The organizers of Tokyo 2020, Japan's biggest sporting event, have responded furiously to revelations that at least three players from the nation's most popular Yomiuri Giants club have been betting illegally on games.
The timing of the scandal could not have been worse as baseball remains Japan's most popular sport and organizers are pushing hard for it to be reinstated in the 2020 Tokyo Olympic Games.
At a meeting of the International Olympic Committee in July 2005, baseball was voted out of the 2012 Games in London, becoming the first sport to be voted out of the Olympics since polo in 1936.
Japan has long advocated a return for baseball, in part because the Japanese team won two bronzes and a silver medal in the four Olympic games between 1992 and 2004. However, those ambitions may now have taken a serious hit thanks to the actions of Satoshi Fukuda, Shoki Kasahara and Ryuya Matsumoto.
Three Giants pitchers
All three players are pitchers for the Tokyo-based Yomiuri Giants team, with 34-year-old Fukuda's wagers - including on games involving the Giants - the first to come to light.
As well as betting on professional baseball games, the three men allegedly played baccarat for money and gambled in other ways.
Gambling is illegal in Japan, while the Nippon Professional Baseball Agreement expressly forbids any sort of wagering on matches.
The three men have all denied that they deliberately lost games in order to win bets, while Hiroshi Kubo, the president of the team appeared before a press conference and said, "I sincerely apologize to professional baseball fans."
Tokyo Olympics organizers remain unmollified, however.
"This issue threatens the integrity of sport and the trust of baseball fans and society in general," said Hidetoshi Fujisawa, executive director of communications and engagement for Tokyo 2020, in a statement issued to DW.
"We condemn the incident in the strongest possible terms. We would like the relevant authorities to exert the utmost efforts in its investigation of this matter and implement the necessary measures to ensure that these types of illegal practices are completely eradicated," Fujisawa said, adding that the campaign to have baseball reinstated in five years' time will continue.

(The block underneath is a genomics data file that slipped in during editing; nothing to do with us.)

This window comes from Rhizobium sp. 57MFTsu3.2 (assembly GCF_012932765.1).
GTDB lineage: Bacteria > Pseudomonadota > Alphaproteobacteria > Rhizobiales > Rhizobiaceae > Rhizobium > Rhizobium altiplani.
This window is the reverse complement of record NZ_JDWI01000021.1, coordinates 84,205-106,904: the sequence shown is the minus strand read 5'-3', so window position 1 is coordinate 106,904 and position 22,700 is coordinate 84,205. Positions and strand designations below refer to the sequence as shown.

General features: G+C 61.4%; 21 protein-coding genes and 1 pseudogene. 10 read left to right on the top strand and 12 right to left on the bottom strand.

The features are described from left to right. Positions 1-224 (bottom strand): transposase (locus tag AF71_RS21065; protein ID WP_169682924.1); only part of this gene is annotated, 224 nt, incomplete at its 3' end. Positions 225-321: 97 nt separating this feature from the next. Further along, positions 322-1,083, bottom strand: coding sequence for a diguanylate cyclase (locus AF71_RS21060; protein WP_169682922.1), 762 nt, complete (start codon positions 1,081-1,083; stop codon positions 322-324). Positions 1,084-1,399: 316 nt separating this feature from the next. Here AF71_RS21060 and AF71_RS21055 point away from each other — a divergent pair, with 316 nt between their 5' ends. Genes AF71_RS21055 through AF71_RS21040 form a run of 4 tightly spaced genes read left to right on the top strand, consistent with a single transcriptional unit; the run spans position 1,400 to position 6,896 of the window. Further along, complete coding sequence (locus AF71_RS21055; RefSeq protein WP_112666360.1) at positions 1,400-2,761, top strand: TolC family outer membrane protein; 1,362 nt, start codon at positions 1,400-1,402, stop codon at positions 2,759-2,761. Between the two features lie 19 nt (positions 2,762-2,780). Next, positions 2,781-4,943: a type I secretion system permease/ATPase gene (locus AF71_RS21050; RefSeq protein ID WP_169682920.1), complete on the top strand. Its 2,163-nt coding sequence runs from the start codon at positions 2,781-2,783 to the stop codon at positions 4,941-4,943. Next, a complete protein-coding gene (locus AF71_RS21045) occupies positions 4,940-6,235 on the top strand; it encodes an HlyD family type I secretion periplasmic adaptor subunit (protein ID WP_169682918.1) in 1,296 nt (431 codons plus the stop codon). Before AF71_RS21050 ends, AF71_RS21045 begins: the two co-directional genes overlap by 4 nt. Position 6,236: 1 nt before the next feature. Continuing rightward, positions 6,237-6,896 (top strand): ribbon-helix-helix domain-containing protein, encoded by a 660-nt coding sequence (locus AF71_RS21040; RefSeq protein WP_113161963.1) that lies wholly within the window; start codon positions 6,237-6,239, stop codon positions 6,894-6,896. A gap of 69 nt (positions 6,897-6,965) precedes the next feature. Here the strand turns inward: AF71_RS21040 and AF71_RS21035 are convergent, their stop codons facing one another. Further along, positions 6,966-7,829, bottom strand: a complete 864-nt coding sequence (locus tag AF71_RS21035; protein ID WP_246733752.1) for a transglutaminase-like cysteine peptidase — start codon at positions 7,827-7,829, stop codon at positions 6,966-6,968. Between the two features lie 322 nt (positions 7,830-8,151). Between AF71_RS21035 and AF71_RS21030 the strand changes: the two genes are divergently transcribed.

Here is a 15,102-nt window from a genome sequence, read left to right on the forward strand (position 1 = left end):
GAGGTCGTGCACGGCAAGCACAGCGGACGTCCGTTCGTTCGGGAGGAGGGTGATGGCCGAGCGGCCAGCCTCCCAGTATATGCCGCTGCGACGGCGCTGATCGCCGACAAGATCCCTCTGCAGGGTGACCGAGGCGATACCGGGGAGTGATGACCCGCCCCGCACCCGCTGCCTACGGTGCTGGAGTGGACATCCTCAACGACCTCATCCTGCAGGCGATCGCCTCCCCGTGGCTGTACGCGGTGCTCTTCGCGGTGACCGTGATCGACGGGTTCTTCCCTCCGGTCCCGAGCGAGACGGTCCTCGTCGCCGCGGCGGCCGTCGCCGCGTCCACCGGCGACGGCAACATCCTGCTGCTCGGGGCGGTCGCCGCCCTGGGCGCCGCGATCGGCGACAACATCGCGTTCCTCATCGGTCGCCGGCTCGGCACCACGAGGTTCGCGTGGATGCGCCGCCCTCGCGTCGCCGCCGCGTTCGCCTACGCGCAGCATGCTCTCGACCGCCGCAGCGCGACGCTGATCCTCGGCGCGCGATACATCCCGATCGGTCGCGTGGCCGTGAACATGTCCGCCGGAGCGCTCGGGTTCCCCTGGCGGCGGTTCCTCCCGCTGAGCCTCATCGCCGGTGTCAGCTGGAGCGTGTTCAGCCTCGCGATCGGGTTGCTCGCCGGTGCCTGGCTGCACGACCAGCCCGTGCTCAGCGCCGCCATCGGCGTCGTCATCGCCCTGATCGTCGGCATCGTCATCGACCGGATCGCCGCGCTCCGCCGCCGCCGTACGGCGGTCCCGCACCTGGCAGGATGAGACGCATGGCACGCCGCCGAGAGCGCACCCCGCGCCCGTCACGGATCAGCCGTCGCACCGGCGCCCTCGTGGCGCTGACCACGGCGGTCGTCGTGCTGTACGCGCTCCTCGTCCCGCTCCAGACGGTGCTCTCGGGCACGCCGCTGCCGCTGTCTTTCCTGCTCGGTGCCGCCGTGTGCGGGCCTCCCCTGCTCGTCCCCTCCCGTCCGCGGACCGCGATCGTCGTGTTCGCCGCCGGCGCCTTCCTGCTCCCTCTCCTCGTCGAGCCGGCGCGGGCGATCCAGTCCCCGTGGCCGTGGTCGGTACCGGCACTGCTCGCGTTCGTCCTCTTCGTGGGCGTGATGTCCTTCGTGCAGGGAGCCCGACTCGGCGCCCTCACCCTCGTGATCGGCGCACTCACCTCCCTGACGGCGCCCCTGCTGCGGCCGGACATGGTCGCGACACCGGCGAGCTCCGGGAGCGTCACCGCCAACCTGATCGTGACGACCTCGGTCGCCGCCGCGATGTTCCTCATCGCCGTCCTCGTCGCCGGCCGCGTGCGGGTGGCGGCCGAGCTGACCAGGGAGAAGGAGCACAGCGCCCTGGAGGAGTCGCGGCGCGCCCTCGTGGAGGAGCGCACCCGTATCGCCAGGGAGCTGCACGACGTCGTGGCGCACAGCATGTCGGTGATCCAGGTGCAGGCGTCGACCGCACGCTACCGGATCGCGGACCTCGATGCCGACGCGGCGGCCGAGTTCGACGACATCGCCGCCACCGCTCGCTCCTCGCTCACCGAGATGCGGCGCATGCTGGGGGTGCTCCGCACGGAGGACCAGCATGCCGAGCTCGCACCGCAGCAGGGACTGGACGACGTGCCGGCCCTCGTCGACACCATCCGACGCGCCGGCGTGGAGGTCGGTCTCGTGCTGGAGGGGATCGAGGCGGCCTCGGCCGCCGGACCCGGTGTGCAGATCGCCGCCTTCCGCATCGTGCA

'Extremely popular sport'
"Baseball is an extremely popular sport in Japan and we believe that its inclusion would greatly add to the value of the 2020 Games," Fujisawa said.
"We will further strengthen our collaborations with the baseball authorities, demonstrate our firm commitment to ensuring the integrity of sport in Japan, and work towards the formal adoption of baseball to the Tokyo 2020 Olympic program," he noted.
Nevertheless, the latest incident has jogged memories of what is known as the "Black Fog Incident" of 1969, in which a number of players from several teams were found to be involved in colluding with members of Japan's underworld to fix the outcomes of matches.
Eventually, three were banned from the game for life.
Baseball is not the only sport in Japan to have been tainted with allegations of gambling and results being rigged, with sumo attempting to clean up its image in recent years after allegations of cheating, drug-taking, links to organized crime and bullying that in one case led to the death of a young wrestler.
Widespread illegal gambling
"There is a widespread problem with illegal gambling in sport in Japan, with sumo in the headlines for all the wrong reasons in recent years," said Fred Varcoe, a journalist who has covered sport in Japan for nearly 30 years.
And while this latest indiscretion is undoubtedly not good for the image of baseball or the reputation of sport in Japan in general, Varcoe believes it is unlikely that the scandal will impact efforts to get baseball back on the schedule for 2020.
'Baseball is an extremely popular sport in Japan and we believe that its inclusion would greatly add to the value of the 2020 Games,' said Fujisawa
"I don't think this is a pandemic across the sport here and I would have to say that part of the problem would have to be the management of the Giants and their failure to get across to their players exactly what is expected of them," Varcoe said.
"The Giants are Japan's most popular team but they're also synonymous with the old ways of doing things," he said.
"They're the salaryman's team in a salaryman's sport," said Varcoe, hinting at the old-fashioned and hidebound way that things are done at the club.
"But, at the end of the day, it's not just Japan that is pushing for baseball to be reinstated into the Olympics and there is a lot of support for this from other countries that play the game," he said.